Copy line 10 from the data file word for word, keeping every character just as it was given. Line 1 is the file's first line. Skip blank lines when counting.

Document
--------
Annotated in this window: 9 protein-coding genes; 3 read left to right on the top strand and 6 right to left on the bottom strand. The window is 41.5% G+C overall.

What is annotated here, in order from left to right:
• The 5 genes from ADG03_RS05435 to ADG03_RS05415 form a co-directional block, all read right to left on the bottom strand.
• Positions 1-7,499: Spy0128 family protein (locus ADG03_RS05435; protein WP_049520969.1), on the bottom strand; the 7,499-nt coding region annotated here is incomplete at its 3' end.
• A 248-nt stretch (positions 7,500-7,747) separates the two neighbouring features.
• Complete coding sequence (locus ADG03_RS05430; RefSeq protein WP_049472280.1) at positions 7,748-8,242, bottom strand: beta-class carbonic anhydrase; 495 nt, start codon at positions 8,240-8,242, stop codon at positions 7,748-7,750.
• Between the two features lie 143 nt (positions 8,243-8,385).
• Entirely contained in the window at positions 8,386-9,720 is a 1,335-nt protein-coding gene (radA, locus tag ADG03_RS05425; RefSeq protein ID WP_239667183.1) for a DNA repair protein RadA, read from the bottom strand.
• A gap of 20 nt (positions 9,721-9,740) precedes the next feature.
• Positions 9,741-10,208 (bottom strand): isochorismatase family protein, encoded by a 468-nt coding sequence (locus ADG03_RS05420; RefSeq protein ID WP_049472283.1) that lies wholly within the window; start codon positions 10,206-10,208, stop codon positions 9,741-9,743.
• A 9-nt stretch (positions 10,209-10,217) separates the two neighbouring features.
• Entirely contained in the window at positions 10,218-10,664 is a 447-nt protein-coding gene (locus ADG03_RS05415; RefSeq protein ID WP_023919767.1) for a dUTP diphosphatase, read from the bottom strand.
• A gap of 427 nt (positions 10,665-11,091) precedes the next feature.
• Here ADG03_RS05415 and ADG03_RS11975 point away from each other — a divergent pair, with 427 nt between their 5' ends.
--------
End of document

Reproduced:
• Positions 9,741-10,208 (bottom strand): isochorismatase family protein, encoded by a 468-nt coding sequence (locus ADG03_RS05420; RefSeq protein ID WP_049472283.1) that lies wholly within the window; start codon positions 10,206-10,208, stop codon positions 9,741-9,743.